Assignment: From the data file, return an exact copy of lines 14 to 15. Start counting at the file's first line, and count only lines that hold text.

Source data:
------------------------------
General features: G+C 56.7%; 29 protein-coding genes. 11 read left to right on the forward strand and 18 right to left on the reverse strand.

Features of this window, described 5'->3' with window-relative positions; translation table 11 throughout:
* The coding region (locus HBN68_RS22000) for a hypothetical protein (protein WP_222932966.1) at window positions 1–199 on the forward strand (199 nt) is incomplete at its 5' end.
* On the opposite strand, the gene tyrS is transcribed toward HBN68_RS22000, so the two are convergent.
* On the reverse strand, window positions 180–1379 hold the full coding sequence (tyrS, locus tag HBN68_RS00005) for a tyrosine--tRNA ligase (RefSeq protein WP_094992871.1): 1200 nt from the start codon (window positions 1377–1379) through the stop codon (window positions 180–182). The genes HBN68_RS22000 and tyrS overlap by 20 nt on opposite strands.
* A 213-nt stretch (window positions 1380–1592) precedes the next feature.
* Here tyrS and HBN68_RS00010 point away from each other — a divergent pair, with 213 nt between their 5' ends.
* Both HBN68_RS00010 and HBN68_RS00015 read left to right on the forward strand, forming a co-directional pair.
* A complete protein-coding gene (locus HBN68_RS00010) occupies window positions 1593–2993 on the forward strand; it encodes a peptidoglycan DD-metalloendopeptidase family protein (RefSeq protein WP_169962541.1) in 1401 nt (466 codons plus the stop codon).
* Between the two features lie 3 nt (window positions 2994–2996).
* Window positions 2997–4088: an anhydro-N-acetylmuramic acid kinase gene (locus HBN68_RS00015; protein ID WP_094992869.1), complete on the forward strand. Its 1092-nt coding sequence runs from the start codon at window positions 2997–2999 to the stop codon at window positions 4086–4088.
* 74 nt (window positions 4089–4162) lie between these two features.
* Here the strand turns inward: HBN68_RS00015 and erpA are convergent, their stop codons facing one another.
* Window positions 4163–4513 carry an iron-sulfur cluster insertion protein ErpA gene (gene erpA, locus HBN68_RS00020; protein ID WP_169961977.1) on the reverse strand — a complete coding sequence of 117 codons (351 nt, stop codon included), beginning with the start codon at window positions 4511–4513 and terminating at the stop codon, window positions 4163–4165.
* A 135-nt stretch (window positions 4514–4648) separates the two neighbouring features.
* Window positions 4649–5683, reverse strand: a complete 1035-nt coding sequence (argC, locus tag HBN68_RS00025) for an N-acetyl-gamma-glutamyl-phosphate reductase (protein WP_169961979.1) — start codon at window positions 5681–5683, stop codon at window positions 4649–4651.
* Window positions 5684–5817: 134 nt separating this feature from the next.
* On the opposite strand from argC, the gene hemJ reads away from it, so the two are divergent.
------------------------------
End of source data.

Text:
* Window positions 4163–4513 carry an iron-sulfur cluster insertion protein ErpA gene (gene erpA, locus HBN68_RS00020; protein ID WP_169961977.1) on the reverse strand — a complete coding sequence of 117 codons (351 nt, stop codon included), beginning with the start codon at window positions 4511–4513 and terminating at the stop codon, window positions 4163–4165.
* A 135-nt stretch (window positions 4514–4648) separates the two neighbouring features.